From Petersburg I had two goals: see as many new anchorages as possible, and make it to Ketchikan (only about 110 nautical miles) before a flight out of town in a week. Easy!
After a morning of chores in Petersburg, I rode the flood south, to arrive at Papke’s Landing (roughly the mid-point, where the flood current from each side meets) at high water. The timing worked out nicely, but boy did it rain. Huge drops gushed from the sky, more like a squall than the typical Alaska drizzle.
By the south end of Wrangell Narrows, the rain abated and patchy blue sky appeared. The wind remained calm and Sumner Strait was glassy.
New anchorages would have to wait one night. By the time I was passing St. John Harbor, on the northwest corner of Zarembo Island, I was ready to drop the hook for the night. When I first visited here (maybe six years ago?), the logging operation appeared dormant. But for the last five years, it’s been active. The small dock was crowded with logging-support vessels and trucks zoomed between the dock and the logging activity. Apparently the loggers are pretty accommodating of visiting boats and people walking on the roads, but I didn’t go ashore.
Sunset was magnificent (and hours long).
The next day I continued down the west side of Zarembo Island. The weather this summer has been SO MUCH better than last summer. So far, only about a quarter of the rain. Today didn’t disappoint, with lots of blue sky and only occasional spurts of drizzle.
Commercial fishing activity is picking up. I dodged several gill nets. These can stretch for a half-mile from a boat, and the tiny white floats are very difficult to see, especially in bumpy conditions. The fishermen often aren’t paying attention to the radio (understandably since they’re busy fishing), so it can be difficult to figure out exactly where to go. I’ve learned not to try and cut between gear and shore (I’d rather go further out of my way and not feel boxed in) and to make significant course changes to avoid proximity long before it’s necessary.
South of Shrubby Island, a maze of rocks, reefs, and islets—almost all unnamed—looked interesting. I picked my way through and found a spot to anchor for the night.
This isn’t the most dramatic anchorage in Alaska, but it’s serene, scenic, isolated, and has lots of places to explore by dinghy or kayak.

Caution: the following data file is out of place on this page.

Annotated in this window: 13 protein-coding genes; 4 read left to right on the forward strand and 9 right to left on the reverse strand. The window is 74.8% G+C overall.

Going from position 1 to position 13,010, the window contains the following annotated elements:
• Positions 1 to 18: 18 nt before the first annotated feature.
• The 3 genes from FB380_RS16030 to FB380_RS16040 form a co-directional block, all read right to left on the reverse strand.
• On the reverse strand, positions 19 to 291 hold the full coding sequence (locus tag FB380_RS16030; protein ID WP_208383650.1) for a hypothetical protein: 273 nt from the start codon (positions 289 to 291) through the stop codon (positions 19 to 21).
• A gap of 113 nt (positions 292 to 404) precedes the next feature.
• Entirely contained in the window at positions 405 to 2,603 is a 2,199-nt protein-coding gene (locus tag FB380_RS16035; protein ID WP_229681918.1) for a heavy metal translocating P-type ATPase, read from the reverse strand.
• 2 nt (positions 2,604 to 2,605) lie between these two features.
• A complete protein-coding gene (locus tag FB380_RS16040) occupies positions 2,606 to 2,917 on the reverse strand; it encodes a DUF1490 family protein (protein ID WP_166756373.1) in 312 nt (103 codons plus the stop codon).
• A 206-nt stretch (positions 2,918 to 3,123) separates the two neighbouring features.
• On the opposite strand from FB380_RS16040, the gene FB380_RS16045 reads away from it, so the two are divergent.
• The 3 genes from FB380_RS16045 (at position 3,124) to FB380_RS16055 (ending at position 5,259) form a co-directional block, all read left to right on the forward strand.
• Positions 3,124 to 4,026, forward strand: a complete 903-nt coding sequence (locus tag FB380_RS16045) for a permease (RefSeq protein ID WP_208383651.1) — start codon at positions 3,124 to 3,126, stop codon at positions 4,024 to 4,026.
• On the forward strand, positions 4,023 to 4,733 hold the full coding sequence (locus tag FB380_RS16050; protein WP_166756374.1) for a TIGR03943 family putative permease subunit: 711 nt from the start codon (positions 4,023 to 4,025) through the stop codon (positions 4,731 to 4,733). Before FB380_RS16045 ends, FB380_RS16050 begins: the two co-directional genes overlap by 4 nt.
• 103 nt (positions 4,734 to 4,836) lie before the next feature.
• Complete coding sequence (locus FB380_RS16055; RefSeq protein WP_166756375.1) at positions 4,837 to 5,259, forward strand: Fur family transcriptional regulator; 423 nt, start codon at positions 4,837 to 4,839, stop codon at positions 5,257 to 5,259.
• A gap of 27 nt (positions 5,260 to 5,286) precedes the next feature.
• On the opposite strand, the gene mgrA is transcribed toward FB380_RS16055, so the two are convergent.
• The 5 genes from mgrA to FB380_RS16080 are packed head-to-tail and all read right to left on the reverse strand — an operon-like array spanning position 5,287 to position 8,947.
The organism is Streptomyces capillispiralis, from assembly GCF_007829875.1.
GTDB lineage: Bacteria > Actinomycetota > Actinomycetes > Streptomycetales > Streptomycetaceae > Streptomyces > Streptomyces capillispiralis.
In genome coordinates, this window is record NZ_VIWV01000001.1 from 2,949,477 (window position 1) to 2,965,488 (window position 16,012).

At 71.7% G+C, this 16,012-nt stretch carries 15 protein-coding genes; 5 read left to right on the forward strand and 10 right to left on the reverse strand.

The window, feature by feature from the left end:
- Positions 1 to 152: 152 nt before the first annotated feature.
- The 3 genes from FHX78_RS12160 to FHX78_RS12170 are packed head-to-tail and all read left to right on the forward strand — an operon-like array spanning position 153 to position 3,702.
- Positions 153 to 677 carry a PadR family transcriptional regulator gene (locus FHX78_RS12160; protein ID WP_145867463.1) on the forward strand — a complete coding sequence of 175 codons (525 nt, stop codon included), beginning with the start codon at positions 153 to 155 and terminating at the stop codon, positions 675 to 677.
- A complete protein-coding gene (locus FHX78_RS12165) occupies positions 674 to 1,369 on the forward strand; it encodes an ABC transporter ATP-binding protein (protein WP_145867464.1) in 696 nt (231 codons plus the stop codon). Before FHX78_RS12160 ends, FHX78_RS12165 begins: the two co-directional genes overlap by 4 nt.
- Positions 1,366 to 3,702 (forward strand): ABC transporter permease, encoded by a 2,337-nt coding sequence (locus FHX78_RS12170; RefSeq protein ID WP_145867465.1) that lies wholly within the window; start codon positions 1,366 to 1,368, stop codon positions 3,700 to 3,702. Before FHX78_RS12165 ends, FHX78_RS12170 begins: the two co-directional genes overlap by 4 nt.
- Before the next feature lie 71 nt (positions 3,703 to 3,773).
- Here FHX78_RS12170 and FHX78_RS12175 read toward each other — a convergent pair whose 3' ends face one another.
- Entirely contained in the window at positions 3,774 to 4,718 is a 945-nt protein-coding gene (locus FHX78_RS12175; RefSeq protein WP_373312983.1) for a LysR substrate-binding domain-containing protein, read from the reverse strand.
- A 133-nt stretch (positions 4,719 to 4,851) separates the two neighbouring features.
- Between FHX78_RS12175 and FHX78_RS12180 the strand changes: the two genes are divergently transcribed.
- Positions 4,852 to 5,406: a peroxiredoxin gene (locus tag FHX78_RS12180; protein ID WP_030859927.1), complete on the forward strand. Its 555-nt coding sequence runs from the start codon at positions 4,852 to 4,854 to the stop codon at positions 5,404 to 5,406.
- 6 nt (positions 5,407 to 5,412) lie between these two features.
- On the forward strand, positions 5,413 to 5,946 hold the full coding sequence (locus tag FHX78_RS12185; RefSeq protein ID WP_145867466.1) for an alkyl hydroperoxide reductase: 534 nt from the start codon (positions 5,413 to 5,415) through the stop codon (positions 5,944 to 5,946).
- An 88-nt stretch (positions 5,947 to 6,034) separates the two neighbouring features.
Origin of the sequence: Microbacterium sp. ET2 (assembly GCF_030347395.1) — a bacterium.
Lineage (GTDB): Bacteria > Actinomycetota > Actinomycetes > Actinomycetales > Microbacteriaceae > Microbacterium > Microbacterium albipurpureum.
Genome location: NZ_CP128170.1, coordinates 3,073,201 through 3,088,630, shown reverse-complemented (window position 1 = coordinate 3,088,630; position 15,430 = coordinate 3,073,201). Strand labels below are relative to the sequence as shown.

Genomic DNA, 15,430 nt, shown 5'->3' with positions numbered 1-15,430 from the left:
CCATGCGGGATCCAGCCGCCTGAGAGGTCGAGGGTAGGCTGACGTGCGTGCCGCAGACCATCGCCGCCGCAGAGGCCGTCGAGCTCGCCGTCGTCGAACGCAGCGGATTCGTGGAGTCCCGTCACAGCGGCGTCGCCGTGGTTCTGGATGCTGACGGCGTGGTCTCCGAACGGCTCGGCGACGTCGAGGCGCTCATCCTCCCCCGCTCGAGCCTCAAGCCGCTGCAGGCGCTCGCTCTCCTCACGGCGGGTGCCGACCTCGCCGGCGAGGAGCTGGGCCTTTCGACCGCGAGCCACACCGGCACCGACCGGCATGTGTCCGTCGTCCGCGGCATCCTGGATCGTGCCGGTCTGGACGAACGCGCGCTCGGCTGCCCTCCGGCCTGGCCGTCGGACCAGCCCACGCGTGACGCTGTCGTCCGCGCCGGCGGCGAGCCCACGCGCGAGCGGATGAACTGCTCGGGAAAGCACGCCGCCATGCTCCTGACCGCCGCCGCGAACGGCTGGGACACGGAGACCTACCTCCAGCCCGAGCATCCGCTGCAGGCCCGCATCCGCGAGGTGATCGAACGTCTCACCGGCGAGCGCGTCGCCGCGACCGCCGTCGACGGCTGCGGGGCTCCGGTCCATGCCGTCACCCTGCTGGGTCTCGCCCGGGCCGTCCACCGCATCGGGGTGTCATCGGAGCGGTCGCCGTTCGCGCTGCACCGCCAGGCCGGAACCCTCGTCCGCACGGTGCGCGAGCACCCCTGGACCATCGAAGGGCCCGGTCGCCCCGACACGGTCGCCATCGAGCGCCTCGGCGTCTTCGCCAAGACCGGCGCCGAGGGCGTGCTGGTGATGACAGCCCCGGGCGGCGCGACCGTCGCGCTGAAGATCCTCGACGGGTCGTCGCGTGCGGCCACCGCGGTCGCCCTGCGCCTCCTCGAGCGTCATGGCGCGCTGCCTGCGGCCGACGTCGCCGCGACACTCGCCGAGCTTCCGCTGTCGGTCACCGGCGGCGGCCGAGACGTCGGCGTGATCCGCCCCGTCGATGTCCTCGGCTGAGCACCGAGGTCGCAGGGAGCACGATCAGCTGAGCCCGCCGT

Also, lots of kelp. The anchor didn’t set the first time, so I pulled it up and found this mess. A few minutes with a knife took care of it.
The moon is nearly full and rose dramatically from the sunset.
Continuing south the following day, I headed for McHenry Anchorage. Clarence Strait can be a nasty body of water, but today it was nice and calm.
This summer has been a little light on wildlife compared to previous years. I don’t know if it’s just a function of being here earlier, spending less time in the Frederick Sound/Chatham Strait area, or something else. Regardless, it was fun to see a small pod of orcas swimming northbound in Clarence Strait.
I’d never been in McHenry anchorage, but it is well located just off Clarence Strait, appeared spacious, and nearby McHenry Arm looked ripe for exploring by dinghy. It’s a HUGE and I was the only boat there.
Soon after anchoring, I took the dinghy about six miles up McHenry Arm. It was beautiful back there, and there was even AT&T cell service! Next time, I think I’ll try anchoring at the head of McHenry Arm, although it looks deep and steep-to.
McHenry Anchorage lies right on the border between two charts. The one covering the southern half of the bay is a really small scale chart, with little detail other than an outline of the bay. And an outline at high tide, no less! Thankfully, the entrance channel seemed well-charted and free of hazards.
As the tide dropped, more and more uncharted rocks were exposed. I fired up the radar to show where the rocks extend. It’s probably safest to anchor in the northern part of the bay after slowly circling the area you’ll swing and noting the depths.
It’s kind of hard to see in the picture below, but this long spit of rocks is what the radar is seeing in the above picture. Totally uncharted.
The Exploring Southeast Alaska guidebook didn’t warn about the rocks, either. Here’s the entry for McHenry Anchorage:
The inner basin of McHenry Anchorage is well sheltered in all but strong westerlies. Avoid rocks on south side of fairway and anchor in south center of basin.
A warning about half the south basin drying at low tide would be nice! Alas, I suspect the authors never visited, and certainly didn’t sit at anchor through a tide cycle.
Here’s a chart of where I’ve been. Next: Vixen Harbor, Tolstoi Bay, and the Inside Passage in an hour!